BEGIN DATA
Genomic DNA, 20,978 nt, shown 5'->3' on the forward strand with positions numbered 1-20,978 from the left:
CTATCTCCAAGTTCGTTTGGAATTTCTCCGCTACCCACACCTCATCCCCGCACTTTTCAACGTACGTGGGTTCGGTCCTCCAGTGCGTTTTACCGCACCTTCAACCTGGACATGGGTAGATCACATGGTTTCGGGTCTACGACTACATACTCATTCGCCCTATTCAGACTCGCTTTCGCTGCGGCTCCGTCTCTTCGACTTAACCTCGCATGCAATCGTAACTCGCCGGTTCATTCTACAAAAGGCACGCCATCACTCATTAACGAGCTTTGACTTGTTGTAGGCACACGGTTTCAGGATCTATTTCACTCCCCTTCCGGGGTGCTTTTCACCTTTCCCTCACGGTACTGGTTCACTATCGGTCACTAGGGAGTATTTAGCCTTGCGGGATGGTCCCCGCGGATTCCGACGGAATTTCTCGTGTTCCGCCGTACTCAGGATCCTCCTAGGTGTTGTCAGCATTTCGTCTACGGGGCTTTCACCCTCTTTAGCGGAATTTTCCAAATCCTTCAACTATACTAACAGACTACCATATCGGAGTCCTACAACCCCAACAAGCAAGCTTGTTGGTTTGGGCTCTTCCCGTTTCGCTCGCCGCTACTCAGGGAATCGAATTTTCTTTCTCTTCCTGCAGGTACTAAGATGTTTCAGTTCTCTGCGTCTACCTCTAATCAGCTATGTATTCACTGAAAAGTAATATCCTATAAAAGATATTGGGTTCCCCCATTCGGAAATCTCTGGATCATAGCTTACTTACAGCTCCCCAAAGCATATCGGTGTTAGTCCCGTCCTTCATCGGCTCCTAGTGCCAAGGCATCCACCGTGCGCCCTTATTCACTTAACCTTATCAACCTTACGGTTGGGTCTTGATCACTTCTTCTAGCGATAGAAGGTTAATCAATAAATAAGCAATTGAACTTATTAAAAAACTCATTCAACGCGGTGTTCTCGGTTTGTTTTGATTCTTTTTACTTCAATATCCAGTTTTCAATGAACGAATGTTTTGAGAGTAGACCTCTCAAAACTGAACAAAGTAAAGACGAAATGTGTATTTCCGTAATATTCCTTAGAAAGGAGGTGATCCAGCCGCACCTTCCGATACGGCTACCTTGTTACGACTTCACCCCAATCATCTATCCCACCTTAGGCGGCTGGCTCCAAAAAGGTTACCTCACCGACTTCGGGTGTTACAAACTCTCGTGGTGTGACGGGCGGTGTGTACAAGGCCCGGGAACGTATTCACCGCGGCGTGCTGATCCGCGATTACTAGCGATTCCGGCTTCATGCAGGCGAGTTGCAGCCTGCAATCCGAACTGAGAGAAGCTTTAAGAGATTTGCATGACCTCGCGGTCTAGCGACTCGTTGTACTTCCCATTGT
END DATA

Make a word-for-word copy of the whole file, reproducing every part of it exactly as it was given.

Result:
Genomic DNA, 20,978 nt, shown 5'->3' on the forward strand with positions numbered 1-20,978 from the left:
CTATCTCCAAGTTCGTTTGGAATTTCTCCGCTACCCACACCTCATCCCCGCACTTTTCAACGTACGTGGGTTCGGTCCTCCAGTGCGTTTTACCGCACCTTCAACCTGGACATGGGTAGATCACATGGTTTCGGGTCTACGACTACATACTCATTCGCCCTATTCAGACTCGCTTTCGCTGCGGCTCCGTCTCTTCGACTTAACCTCGCATGCAATCGTAACTCGCCGGTTCATTCTACAAAAGGCACGCCATCACTCATTAACGAGCTTTGACTTGTTGTAGGCACACGGTTTCAGGATCTATTTCACTCCCCTTCCGGGGTGCTTTTCACCTTTCCCTCACGGTACTGGTTCACTATCGGTCACTAGGGAGTATTTAGCCTTGCGGGATGGTCCCCGCGGATTCCGACGGAATTTCTCGTGTTCCGCCGTACTCAGGATCCTCCTAGGTGTTGTCAGCATTTCGTCTACGGGGCTTTCACCCTCTTTAGCGGAATTTTCCAAATCCTTCAACTATACTAACAGACTACCATATCGGAGTCCTACAACCCCAACAAGCAAGCTTGTTGGTTTGGGCTCTTCCCGTTTCGCTCGCCGCTACTCAGGGAATCGAATTTTCTTTCTCTTCCTGCAGGTACTAAGATGTTTCAGTTCTCTGCGTCTACCTCTAATCAGCTATGTATTCACTGAAAAGTAATATCCTATAAAAGATATTGGGTTCCCCCATTCGGAAATCTCTGGATCATAGCTTACTTACAGCTCCCCAAAGCATATCGGTGTTAGTCCCGTCCTTCATCGGCTCCTAGTGCCAAGGCATCCACCGTGCGCCCTTATTCACTTAACCTTATCAACCTTACGGTTGGGTCTTGATCACTTCTTCTAGCGATAGAAGGTTAATCAATAAATAAGCAATTGAACTTATTAAAAAACTCATTCAACGCGGTGTTCTCGGTTTGTTTTGATTCTTTTTACTTCAATATCCAGTTTTCAATGAACGAATGTTTTGAGAGTAGACCTCTCAAAACTGAACAAAGTAAAGACGAAATGTGTATTTCCGTAATATTCCTTAGAAAGGAGGTGATCCAGCCGCACCTTCCGATACGGCTACCTTGTTACGACTTCACCCCAATCATCTATCCCACCTTAGGCGGCTGGCTCCAAAAAGGTTACCTCACCGACTTCGGGTGTTACAAACTCTCGTGGTGTGACGGGCGGTGTGTACAAGGCCCGGGAACGTATTCACCGCGGCGTGCTGATCCGCGATTACTAGCGATTCCGGCTTCATGCAGGCGAGTTGCAGCCTGCAATCCGAACTGAGAGAAGCTTTAAGAGATTTGCATGACCTCGCGGTCTAGCGACTCGTTGTACTTCCCATTGT